If you already own a high-end gaming PC, the good news is you’re probably ready to go. The recommended specs for the Rift are as follows:
- Nvidia GTX 970/Radeon R9 290
- Intel i5-4590
- 8GB of RAM
That’s actually surprisingly reasonable, considering what the Rift is doing. Most people (not necessarily you, but most) are still playing games on a 1920x1080 (a.k.a. 1080p) monitor at 60 frames per second. The Rift/Vive’s screens run at a total resolution of 2160x1200 at 90 frames per second.
And this time, the PC crowd’s obsession with framerate is actually for a very good reason: So you don’t get sick. One of the big complaints about early Rift models was motion sickness. However, this is a problem that mostly goes away when you raise the refresh rate. Oculus’s John Carmack has said he’d like to hit 120Hz in the future, but 90Hz was a baseline.
As for the Vive, we don’t know what the recommended PC specs are yet—but I’d expect them to be close (if not totally in line) with Oculus’s.
Do I even need a PC?
A quick tangent: You could go the mobile VR route. Last year Samsung and Oculus partnered to release the GearVR, which uses the Galaxy Note 4 for processing power and its display. Then they released an updated version this year for the Galaxy S6.
There are pros and cons to this approach though. The major pro is that there are no wires attached. You can spin around in a chair for hours and never get tangled. And GearVR runs quite well—better than you’d probably expect, considering it’s phone hardware.
The downside: It’s expensive. Both the Note 4 and S6 run about $600 on their own, and then you need to pay another $200 for the GearVR headset itself. And there’s no guarantee how long your particular GearVR model will stay relevant—phone hardware iterates so quickly, the device could be outdated next year (or six months down the line, even). With a computer, you can always upgrade the internals.
Okay, here’s my wallet
There’s no getting around it: Virtual reality is an expensive hobby—even more so if you’re trying to get your computer up to snuff.
The main issue is we still don’t know actual prices on a lot of this stuff. Valve and Oculus are playing the positioning game, waiting to see who flinches first. But we can maybe make some estimates based on past statements and comparable hardware.
Thus, we can expect the Rift headset to cost about $350 to 400. That’s both in line with the cost of the first two development kits and Oculus’s past spitballing. That figure would include the headset itself, an Xbox One controller, and the position-tracking sensor.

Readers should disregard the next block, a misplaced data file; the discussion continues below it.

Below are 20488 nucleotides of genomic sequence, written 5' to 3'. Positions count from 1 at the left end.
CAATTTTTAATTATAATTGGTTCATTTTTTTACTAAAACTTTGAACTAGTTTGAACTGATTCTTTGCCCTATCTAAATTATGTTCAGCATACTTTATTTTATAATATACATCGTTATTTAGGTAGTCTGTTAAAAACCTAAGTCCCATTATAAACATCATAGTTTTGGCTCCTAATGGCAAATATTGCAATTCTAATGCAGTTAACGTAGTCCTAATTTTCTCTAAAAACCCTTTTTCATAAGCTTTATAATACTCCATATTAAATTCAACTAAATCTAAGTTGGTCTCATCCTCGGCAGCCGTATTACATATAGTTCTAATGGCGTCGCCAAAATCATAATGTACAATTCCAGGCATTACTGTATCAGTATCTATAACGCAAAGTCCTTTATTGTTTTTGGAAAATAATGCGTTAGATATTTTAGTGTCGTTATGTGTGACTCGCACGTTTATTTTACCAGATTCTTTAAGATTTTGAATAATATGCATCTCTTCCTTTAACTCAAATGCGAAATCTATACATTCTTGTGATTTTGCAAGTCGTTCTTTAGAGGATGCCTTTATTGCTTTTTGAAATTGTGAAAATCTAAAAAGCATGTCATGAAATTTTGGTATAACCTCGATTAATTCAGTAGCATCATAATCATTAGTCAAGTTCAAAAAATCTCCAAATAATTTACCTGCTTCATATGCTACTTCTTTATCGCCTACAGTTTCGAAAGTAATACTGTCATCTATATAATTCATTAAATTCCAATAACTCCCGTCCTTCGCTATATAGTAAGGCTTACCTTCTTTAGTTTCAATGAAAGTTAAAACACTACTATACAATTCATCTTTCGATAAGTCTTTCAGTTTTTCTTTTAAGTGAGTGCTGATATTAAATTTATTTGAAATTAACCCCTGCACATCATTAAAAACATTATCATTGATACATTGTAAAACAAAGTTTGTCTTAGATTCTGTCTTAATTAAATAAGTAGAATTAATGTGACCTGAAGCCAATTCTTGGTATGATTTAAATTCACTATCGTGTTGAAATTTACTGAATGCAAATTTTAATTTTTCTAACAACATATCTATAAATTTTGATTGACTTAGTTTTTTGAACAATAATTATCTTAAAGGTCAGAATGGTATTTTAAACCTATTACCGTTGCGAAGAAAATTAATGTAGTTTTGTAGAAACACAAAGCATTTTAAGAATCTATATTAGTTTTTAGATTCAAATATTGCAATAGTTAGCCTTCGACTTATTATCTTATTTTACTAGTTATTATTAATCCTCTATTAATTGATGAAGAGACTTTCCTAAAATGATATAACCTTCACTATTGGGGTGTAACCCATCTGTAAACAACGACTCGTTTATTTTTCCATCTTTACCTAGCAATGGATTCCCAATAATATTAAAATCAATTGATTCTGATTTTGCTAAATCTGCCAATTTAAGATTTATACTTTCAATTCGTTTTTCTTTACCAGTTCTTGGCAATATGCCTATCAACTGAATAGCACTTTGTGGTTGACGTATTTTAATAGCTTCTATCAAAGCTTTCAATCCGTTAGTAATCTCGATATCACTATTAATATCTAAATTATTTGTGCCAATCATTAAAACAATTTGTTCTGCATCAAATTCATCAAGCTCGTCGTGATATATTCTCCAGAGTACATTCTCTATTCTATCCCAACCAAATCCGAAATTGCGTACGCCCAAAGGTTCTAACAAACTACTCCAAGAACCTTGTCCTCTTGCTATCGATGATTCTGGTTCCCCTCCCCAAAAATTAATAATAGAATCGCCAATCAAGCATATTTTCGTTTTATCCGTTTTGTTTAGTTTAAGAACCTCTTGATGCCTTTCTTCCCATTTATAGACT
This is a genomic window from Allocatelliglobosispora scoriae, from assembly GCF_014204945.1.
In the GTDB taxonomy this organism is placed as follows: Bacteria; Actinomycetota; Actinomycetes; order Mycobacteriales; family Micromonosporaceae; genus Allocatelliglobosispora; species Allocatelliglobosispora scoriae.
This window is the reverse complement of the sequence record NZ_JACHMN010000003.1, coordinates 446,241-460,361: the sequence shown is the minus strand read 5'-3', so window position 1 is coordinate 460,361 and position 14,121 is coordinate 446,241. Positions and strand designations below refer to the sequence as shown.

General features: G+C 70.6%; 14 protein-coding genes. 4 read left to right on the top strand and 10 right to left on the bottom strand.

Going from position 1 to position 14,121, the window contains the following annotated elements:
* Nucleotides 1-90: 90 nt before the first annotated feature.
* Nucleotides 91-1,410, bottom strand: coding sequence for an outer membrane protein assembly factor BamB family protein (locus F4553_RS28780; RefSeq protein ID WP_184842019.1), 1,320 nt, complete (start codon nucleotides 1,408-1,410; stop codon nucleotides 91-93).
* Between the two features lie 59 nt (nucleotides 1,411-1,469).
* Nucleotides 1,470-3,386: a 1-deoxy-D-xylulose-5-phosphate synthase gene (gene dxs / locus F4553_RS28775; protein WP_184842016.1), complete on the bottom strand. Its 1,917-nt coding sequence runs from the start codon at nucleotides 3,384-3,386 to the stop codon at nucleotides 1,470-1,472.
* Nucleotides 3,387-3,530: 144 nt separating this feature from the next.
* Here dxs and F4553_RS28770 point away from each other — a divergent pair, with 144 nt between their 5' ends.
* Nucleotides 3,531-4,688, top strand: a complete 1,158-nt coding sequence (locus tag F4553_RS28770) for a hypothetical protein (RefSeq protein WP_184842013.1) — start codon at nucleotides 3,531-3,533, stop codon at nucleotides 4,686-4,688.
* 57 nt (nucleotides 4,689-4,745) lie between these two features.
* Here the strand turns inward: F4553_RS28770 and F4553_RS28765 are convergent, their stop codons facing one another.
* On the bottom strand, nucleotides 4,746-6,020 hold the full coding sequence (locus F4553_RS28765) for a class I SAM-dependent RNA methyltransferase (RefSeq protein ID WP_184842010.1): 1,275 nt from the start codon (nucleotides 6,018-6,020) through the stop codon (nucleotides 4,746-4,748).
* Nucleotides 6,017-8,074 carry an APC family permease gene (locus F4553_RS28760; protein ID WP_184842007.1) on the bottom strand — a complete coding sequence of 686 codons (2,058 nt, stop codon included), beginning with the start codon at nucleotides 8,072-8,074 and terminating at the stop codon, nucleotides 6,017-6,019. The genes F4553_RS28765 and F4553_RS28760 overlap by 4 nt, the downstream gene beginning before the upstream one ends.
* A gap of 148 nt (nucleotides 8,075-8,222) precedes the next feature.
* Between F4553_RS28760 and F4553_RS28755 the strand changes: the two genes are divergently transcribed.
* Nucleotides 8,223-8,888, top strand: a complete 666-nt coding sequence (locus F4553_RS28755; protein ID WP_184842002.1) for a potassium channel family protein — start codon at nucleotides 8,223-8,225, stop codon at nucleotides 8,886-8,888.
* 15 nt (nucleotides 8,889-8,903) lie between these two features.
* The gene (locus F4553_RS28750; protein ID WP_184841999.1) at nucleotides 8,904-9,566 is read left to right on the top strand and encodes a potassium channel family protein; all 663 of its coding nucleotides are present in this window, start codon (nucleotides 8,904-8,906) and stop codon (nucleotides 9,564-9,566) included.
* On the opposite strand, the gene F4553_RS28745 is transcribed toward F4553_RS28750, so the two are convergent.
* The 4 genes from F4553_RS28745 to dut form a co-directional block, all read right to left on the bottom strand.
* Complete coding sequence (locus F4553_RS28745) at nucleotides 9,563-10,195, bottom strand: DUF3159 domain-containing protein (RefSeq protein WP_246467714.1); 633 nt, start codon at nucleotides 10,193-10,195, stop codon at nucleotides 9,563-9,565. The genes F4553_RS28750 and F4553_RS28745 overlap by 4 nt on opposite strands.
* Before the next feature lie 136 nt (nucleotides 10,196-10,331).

Oculus Touch is a bit more difficult to pin down, but we can make an estimate based on the price of the since-discontinued Razer Hydra motion controller, which ran for $140. I’d expect Touch to come in around the same price point (or less, if Oculus hopes to sell more units and incentivize development).
So we’re up to about $500-550 for the full Rift experience, sans PC itself. The Vive is pretty similar, although you have to factor in the two Lighthouse base stations Valve uses for position tracking (instead of the Oculus’s single sensor). Let’s say $600 for the HTC Vive?
Yeah, it’s expensive. And those are just my own estimated figures—we could be looking at $700 or even $800 entry pricing on release, though the higher the price goes the fewer units will sell, and Oculus desperately needs units to sell in order to convince the public that VR is a viable field this time around.
And that doesn’t include the cost of a gaming PC, as I mentioned. For the Oculus’s recommended specs you’re probably looking at a machine in the $800-900 range (depending on whether you already have a Windows license, a monitor, et cetera).
Even with that pricing hurdle, I’ll be damned if virtual reality isn’t exhilarating. I’ve been playing games for pretty much my entire life, and I don’t think there’s been a technology this exciting since we made the 2D/3D switch in the ‘90s. Virtual reality has the potential to revolutionize the way we play, especially as it gets more sophisticated.
And virtual reality could revolutionize not just the way we play, but the way we chat with friends, the way we experience films, the way we hold business meetings and conceptualize “the office.” Virtual reality could be the next big thing.
The question is whether everyday people—people like you and me—will be interested in trying it.
Read our entire guide and still have questions? Feel free to leave a comment or hit me on Twitter and I’d be happy to answer whatever you’re wondering.